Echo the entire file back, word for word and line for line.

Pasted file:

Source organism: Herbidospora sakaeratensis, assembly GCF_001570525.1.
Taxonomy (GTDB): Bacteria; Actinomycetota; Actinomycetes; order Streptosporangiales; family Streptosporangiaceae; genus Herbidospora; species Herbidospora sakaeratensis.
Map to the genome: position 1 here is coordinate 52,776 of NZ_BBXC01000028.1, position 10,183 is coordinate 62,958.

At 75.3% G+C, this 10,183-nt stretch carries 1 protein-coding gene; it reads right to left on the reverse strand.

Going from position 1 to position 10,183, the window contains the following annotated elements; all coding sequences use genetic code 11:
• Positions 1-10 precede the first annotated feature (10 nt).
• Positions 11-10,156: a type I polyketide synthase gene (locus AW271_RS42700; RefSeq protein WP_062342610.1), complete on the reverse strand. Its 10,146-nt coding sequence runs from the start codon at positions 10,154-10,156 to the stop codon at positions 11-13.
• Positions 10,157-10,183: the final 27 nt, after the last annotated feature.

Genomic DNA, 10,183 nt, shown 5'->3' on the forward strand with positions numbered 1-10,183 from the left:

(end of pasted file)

Source organism: Herbidospora sakaeratensis, assembly GCF_001570525.1.
Taxonomy (GTDB): Bacteria; Actinomycetota; Actinomycetes; order Streptosporangiales; family Streptosporangiaceae; genus Herbidospora; species Herbidospora sakaeratensis.
Map to the genome: position 1 here is coordinate 52,776 of NZ_BBXC01000028.1, position 10,183 is coordinate 62,958.

At 75.3% G+C, this 10,183-nt stretch carries 1 protein-coding gene; it reads right to left on the reverse strand.

Going from position 1 to position 10,183, the window contains the following annotated elements; all coding sequences use genetic code 11:
• Positions 1-10 precede the first annotated feature (10 nt).
• Positions 11-10,156: a type I polyketide synthase gene (locus AW271_RS42700; RefSeq protein WP_062342610.1), complete on the reverse strand. Its 10,146-nt coding sequence runs from the start codon at positions 10,154-10,156 to the stop codon at positions 11-13.
• Positions 10,157-10,183: the final 27 nt, after the last annotated feature.

Genomic DNA, 10,183 nt, shown 5'->3' on the forward strand with positions numbered 1-10,183 from the left: